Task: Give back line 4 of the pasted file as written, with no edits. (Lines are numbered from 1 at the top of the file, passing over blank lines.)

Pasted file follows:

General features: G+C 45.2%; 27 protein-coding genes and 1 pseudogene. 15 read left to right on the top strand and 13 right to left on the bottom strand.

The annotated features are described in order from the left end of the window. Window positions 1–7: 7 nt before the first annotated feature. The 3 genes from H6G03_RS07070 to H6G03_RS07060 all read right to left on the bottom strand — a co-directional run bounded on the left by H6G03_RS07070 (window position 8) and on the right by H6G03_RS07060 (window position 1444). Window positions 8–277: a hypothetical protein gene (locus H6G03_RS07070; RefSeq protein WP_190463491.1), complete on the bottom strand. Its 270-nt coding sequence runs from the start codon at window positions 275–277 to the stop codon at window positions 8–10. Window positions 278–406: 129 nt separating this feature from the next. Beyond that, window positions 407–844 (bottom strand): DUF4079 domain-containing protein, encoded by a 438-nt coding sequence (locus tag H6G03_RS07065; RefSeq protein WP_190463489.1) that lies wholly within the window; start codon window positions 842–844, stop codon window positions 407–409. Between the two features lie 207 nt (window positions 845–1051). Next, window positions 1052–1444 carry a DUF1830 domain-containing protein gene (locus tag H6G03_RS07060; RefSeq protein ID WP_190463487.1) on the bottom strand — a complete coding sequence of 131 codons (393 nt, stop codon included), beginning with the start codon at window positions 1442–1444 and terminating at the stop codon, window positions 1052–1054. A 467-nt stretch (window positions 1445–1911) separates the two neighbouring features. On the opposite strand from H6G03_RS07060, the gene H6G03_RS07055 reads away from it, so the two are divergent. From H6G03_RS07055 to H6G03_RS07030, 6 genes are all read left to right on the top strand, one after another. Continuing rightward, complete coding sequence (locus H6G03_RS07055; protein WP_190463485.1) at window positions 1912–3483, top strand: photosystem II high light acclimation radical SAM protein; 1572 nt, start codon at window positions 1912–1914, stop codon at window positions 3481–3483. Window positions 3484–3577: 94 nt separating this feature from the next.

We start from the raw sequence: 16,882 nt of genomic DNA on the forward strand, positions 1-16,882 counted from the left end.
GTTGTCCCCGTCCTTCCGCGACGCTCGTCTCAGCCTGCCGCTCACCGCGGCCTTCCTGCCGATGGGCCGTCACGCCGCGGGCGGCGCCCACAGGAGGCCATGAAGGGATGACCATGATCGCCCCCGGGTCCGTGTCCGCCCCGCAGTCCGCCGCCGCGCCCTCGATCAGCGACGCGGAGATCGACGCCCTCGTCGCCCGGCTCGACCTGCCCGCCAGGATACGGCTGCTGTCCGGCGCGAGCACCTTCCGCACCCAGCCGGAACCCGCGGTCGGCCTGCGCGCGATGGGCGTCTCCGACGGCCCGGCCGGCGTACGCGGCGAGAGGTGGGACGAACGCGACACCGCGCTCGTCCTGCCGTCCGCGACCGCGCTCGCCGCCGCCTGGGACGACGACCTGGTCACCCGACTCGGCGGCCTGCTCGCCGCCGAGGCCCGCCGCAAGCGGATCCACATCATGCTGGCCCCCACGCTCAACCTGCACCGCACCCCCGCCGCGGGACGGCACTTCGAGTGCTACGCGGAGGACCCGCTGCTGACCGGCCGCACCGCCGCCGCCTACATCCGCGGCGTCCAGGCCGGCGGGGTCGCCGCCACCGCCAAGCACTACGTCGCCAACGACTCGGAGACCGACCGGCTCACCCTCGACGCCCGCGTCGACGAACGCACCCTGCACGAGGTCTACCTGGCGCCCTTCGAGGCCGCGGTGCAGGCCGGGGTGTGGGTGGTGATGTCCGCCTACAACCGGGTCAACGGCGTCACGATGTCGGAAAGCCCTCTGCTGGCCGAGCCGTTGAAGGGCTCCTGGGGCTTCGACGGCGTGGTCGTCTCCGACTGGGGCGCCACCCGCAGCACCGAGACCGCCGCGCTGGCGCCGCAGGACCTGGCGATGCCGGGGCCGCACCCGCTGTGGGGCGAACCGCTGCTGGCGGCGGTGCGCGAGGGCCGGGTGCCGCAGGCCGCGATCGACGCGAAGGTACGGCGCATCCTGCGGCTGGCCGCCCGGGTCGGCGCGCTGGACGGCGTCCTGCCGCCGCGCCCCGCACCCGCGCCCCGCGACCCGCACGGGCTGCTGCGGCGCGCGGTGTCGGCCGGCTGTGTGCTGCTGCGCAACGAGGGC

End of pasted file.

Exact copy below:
GTTGTCCCCGTCCTTCCGCGACGCTCGTCTCAGCCTGCCGCTCACCGCGGCCTTCCTGCCGATGGGCCGTCACGCCGCGGGCGGCGCCCACAGGAGGCCATGAAGGGATGACCATGATCGCCCCCGGGTCCGTGTCCGCCCCGCAGTCCGCCGCCGCGCCCTCGATCAGCGACGCGGAGATCGACGCCCTCGTCGCCCGGCTCGACCTGCCCGCCAGGATACGGCTGCTGTCCGGCGCGAGCACCTTCCGCACCCAGCCGGAACCCGCGGTCGGCCTGCGCGCGATGGGCGTCTCCGACGGCCCGGCCGGCGTACGCGGCGAGAGGTGGGACGAACGCGACACCGCGCTCGTCCTGCCGTCCGCGACCGCGCTCGCCGCCGCCTGGGACGACGACCTGGTCACCCGACTCGGCGGCCTGCTCGCCGCCGAGGCCCGCCGCAAGCGGATCCACATCATGCTGGCCCCCACGCTCAACCTGCACCGCACCCCCGCCGCGGGACGGCACTTCGAGTGCTACGCGGAGGACCCGCTGCTGACCGGCCGCACCGCCGCCGCCTACATCCGCGGCGTCCAGGCCGGCGGGGTCGCCGCCACCGCCAAGCACTACGTCGCCAACGACTCGGAGACCGACCGGCTCACCCTCGACGCCCGCGTCGACGAACGCACCCTGCACGAGGTCTACCTGGCGCCCTTCGAGGCCGCGGTGCAGGCCGGGGTGTGGGTGGTGATGTCCGCCTACAACCGGGTCAACGGCGTCACGATGTCGGAAAGCCCTCTGCTGGCCGAGCCGTTGAAGGGCTCCTGGGGCTTCGACGGCGTGGTCGTCTCCGACTGGGGCGCCACCCGCAGCACCGAGACCGCCGCGCTGGCGCCGCAGGACCTGGCGATGCCGGGGCCGCACCCGCTGTGGGGCGAACCGCTGCTGGCGGCGGTGCGCGAGGGCCGGGTGCCGCAGGCCGCGATCGACGCGAAGGTACGGCGCATCCTGCGGCTGGCCGCCCGGGTCGGCGCGCTGGACGGCGTCCTGCCGCCGCGCCCCGCACCCGCGCCCCGCGACCCGCACGGGCTGCTGCGGCGCGCGGTGTCGGCCGGCTGTGTGCTGCTGCGCAACGAGGGC